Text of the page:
Late, Small-flowered, Herbaceous Clematis 'Mrs. Robert Brydon'


Family: Ranunculaceae (ra-nun-kew-LAY-see-ee) (Info)
Genus: Clematis (KLEM-uh-tiss) (Info)
Cultivar: Mrs. Robert Brydon
Hybridized by Prentiss
Registered or introduced: 1935
Synonym:Clematis heracleifolia
Synonym:Clematis jouiniana
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6-8 ft. (1.8-2.4 m)


4-6 ft. (1.2-1.8 m)

6-8 ft. (1.8-2.4 m)

8-10 ft. (2.4-3 m)


USDA Zone 4a: to -34.4 C (-30 F)

USDA Zone 4b: to -31.6 C (-25 F)

USDA Zone 5a: to -28.8 C (-20 F)

USDA Zone 5b: to -26.1 C (-15 F)

USDA Zone 6a: to -23.3 C (-10 F)

USDA Zone 6b: to -20.5 C (-5 F)

USDA Zone 7a: to -17.7 C (0 F)

USDA Zone 7b: to -14.9 C (5 F)

USDA Zone 8a: to -12.2 C (10 F)

USDA Zone 8b: to -9.4 C (15 F)

USDA Zone 9a: to -6.6 C (20 F)

USDA Zone 9b: to -3.8 C (25 F)

Bloom Color:

Light Blue

White/Near White

Flower Fragrance:

No fragrance

Bloom Shape:

Unknown - Tell us

Bloom Diameter:

Small - less than 2 inches (5 cm)

Bloom Time:

Late Summer/Early Fall

Mid Fall

Sun Exposure:

Full Sun

Sun to Partial Shade

Other details:

Unknown - Tell us


Handling plant may cause skin irritation or allergic reaction

Pruning Groups:

Group 3 - Summer/Fall bloomers; prune hard in early spring

Patent Information:


Propagation Methods:

Unknown - Tell us

Seed Collecting:

Unknown - Tell us

Foliage Color:

Unknown - Tell us

Bloom Characteristics:

Flowers are fragrant

Water Requirements:

Unknown - Tell us

Where to Grow:

Unknown - Tell us


This plant has been said to grow in the following regions:

Champaign, Illinois

Winnetka, Illinois

Woden, Iowa

Louisville, Kentucky

Taylorsville, Kentucky

Roslindale, Massachusetts

Shelburne Falls, Massachusetts

Brown City, Michigan

Hopkins, Minnesota

Westfield, New York

Haviland, Ohio

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Gardeners' Notes:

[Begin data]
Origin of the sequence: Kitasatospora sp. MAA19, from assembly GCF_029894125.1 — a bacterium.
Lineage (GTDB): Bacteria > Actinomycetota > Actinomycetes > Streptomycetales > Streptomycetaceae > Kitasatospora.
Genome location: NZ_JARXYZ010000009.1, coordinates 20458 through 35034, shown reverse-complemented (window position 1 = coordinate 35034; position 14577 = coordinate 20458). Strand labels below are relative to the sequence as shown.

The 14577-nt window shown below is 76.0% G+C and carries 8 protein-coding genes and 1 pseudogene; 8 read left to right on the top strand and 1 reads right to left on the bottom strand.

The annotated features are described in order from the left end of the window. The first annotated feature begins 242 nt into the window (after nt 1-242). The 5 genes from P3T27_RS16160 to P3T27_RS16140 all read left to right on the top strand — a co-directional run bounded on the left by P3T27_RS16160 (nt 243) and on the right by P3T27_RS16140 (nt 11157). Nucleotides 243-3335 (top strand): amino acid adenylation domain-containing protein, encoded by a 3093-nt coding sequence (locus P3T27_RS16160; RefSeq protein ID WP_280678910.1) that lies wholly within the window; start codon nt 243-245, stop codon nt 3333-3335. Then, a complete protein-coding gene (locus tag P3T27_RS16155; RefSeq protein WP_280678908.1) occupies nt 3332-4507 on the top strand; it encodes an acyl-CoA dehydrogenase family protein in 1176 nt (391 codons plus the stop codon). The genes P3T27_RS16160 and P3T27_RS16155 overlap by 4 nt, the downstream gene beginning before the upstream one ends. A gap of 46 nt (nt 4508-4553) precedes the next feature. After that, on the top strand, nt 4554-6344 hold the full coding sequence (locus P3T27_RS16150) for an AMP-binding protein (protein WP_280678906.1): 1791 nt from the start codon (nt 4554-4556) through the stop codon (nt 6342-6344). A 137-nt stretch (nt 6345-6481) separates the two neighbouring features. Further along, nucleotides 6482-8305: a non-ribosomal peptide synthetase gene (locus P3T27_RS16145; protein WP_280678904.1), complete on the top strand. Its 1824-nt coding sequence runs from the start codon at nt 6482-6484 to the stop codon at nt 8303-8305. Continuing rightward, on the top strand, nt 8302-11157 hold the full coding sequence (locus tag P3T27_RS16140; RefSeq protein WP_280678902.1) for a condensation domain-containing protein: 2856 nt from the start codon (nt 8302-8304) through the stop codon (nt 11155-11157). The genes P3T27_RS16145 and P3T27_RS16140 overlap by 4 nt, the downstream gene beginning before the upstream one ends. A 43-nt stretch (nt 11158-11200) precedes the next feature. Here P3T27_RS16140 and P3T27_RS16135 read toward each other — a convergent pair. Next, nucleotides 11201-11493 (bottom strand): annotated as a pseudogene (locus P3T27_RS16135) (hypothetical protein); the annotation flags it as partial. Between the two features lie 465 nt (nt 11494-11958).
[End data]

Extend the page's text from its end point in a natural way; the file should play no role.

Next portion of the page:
On Jan 14, 2015, sladeofsky from Louisville, KY (Zone 6b) wrote:

Thought to ba chance hybrid between C. virginiana ans C. heracifolia. It looks nice in front and sprawling up hydrangeas.


On Mar 8, 2014, coriaceous from ROSLINDALE, MA wrote:

A big plant that can be vigorous to a fault. The woody stems are fully hardy here (Boston Z6). This plant is virtually indestructible.

The ice-blue flowers begin in early August here, and continue well into September. They put on an excellent show, making up in numbers for their small size.

Unlike most clematis, it doesn't use its petioles to climb, just sprawls along the ground. It can form a dense, weed-smothering groundcover that way. Where nodes touch the ground, it will self-layer(root), producing new plants when the stem is severed from the parent.

It can be made to climb by tying the new growth to a support. I've forced it to climb 12' in a season that way.

Like most clematis, it holds onto its dead leaves and looks like a... read more


On Aug 27, 2013, ms_greenjeans from Hopkins, MN (Zone 4a) wrote:

I was attracted to this clematis because the leaves are very similar to another shrubby clematis that I have called Alan Bloom. It is a reliable performer and very unusual. Mrs. Robert Brydon was just planted this summer and it is already blooming. The flowers are a lovely pale blue color with big fluffy ivory colored tufts - very striking.